I read and hear it all the time. Newspapers and TV stations like to report that this has been an “unpopular war.” Now, I may be an Irish person, and like A.A. Milne’s beloved bear, “of very little brain.” But I do not understand this contention. It’s as if WWII was a hoot, or Korea was one giant episode of M*A*S*H. I want to say: “Of course, it’s unpopular! It’s a war!” Observing that war is unpopular is at least as ridiculous as observing that there is an unpopular recession. I can’t help but feel that the mainstream media might report on the conflict in the Middle East a little more accurately of we could only convince them that it’s a camouflage fashion show. Perhaps someone at the Pentagon ought to take that under consideration … Just a suggestion.
What these soldiers have endured in order to preserve our way of life, in my opinion, has not been properly reported, as apparently the average American does not have the stomach for it. Frequently, our troops find the remains of children who have been tortured to death in front of their parents. These scenes are too often a reminder of what happens to those who are seen talking to, or cooperating with, American or other Coalition forces. America’s Armed Forces are presently engaged in making sure that the type of people who engage in this uncivilized behavior do not make it to American soil. The cold truth is they would wreak their havoc here too.
Every day, on countless occasions, our service members display extraordinary skill, compassion, and restraint while performing their duties under the most difficult and stressful conditions. Yet we hardly ever hear about this. They fight an army that refuses to wear a uniform, but they are continuously criticized. Again, America seems to forget we are at war, and once more, for the record, I believe we are fighting enemies who have displayed an utter lack of respect for life.
So, call me old-fashioned. But when one of our brave men or women comes home with an injury sustained in the act of protecting this great country, I believe it is the duty of every American resident, citizen or not, to do whatever is within their means to help. With USO supporters like Gary Sinise and Robin Williams (to name but a couple) we are making headway into the damage done to the veterans of Vietnam. But we still have a long way to go before the public truly understands how much it owes the men and women of our volunteer Armed Forces, Some may consider it to be the government’s job to look after these people, but not I. Furthermore, although my Troops First Foundation is a registered 501(c)3, I do not consider it, or the USO, a charity.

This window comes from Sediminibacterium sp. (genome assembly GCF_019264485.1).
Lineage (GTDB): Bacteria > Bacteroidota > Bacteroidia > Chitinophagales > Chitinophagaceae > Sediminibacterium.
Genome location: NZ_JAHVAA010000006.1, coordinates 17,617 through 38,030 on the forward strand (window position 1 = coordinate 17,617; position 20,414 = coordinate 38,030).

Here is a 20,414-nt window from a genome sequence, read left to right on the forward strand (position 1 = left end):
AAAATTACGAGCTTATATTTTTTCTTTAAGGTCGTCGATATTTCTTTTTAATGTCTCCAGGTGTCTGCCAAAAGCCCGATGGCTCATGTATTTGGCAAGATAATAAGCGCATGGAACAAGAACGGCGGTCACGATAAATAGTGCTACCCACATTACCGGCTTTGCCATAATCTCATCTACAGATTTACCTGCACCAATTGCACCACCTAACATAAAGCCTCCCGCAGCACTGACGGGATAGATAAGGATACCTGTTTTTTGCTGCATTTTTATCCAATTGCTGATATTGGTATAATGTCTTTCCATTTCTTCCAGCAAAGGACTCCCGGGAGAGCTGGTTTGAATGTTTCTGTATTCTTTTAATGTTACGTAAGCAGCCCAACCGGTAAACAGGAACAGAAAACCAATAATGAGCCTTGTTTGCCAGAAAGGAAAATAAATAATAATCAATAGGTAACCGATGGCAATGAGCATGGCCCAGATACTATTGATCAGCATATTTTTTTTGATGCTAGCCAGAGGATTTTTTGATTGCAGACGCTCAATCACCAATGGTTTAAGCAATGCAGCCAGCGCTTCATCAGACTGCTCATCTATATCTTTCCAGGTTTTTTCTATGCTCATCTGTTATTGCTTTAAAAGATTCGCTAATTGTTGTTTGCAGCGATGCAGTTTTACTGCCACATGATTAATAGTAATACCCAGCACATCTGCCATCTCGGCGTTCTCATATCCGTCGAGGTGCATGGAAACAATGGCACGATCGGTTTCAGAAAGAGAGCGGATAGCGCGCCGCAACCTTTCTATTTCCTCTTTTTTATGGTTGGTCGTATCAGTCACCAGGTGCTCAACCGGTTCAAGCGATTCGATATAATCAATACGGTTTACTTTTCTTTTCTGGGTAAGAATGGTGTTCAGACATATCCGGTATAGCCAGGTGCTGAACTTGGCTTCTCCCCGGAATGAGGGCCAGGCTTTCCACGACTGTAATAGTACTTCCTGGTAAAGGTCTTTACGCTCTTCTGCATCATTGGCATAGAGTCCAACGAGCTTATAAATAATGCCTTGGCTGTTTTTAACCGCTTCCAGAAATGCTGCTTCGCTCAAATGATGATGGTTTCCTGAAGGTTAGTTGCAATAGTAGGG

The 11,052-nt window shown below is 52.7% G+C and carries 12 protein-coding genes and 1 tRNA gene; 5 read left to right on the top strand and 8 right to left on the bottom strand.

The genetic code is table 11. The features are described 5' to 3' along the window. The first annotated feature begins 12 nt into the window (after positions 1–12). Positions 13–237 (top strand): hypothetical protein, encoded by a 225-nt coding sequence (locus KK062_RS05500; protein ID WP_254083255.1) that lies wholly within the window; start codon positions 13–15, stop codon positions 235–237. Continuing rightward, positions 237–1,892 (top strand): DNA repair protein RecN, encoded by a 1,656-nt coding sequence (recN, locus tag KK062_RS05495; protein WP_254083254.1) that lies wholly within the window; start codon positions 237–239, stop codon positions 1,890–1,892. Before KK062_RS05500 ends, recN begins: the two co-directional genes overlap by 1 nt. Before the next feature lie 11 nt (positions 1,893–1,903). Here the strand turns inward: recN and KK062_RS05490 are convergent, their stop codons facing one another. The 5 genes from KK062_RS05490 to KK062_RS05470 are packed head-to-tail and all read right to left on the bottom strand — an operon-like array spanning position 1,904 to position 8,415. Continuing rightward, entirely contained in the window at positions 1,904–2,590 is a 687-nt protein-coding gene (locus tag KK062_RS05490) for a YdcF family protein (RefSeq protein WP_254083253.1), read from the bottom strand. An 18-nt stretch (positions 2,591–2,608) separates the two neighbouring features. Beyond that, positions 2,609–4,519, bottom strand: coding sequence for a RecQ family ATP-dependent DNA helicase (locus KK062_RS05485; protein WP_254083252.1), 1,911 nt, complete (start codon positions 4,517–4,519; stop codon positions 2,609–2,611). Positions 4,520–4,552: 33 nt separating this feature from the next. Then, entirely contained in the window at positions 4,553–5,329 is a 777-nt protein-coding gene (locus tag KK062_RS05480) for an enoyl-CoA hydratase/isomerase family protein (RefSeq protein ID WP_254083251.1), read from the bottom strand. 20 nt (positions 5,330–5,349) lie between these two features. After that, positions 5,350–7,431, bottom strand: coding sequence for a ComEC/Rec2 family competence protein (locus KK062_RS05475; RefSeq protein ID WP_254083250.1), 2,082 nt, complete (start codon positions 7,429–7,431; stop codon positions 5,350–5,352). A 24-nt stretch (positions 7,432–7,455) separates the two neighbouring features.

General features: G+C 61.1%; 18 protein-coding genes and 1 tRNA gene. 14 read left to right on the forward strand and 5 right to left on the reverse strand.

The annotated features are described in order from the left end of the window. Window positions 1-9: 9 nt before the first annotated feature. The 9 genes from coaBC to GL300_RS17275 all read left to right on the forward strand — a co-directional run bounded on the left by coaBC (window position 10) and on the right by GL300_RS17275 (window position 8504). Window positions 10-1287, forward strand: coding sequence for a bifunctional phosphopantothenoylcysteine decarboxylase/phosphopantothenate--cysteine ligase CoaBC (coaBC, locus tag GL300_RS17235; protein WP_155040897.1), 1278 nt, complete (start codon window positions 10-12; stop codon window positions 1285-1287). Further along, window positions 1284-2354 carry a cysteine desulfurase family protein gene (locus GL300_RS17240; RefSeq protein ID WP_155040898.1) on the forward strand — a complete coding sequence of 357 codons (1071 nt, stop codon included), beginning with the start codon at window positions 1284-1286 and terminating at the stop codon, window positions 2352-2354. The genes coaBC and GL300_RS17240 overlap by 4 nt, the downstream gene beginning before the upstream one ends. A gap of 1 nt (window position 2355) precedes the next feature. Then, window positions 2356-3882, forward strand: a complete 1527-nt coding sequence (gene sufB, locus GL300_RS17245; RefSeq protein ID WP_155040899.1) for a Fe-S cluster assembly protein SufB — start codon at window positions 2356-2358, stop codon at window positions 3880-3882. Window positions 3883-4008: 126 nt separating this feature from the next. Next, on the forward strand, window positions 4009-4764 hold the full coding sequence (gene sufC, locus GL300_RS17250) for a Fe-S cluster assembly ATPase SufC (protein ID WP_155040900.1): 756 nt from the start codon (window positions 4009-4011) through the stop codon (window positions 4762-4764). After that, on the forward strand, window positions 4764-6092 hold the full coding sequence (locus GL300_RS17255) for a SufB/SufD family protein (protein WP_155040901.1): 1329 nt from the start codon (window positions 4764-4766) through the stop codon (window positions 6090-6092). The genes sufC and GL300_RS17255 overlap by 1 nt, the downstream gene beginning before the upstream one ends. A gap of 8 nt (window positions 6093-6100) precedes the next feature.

Supporting organizations like these is merely a way of paying a tiny part of the bill that we owe our servicemen and women for the protection they have given so much of themselves to provide. Our fallen and injured troops do not simply lose their lives or limbs, and the rest do not simply risk the same. They give of themselves so freely so that we, and our children, may continue to enjoy the freedom and quality of life that most of us take for granted.
I am not an American citizen … yet. But I’m working on it. During the course of my studies for the citizenship entrance exam (which most Americans would fail), I have become somewhat obsessed with the 3rd president of the United States, Thomas Jefferson. Sir Winston Churchill may have been the greatest man of the 20th century, but the more I read Thomas Jefferson’s words, the more convinced I become that he was the greatest human being ever born.
It’s a shame that every country didn’t have a man such as TJ, as I like to sometimes call him. Jefferson’s Virginia Resolution, which became the First Amendment to the Constitution of the United States of America, is arguably the greatest piece of literature ever written. It safeguards us all against the governmental cancer more commonly known as officially sanctioned organized religion. Most of the original settlers of this country fled to these shores to escape religious persecution. Jefferson was determined to ensure that they succeeded. He was among the first to recognize that religious leaders kept their power by keeping people ignorant and afraid, and therefore controllable.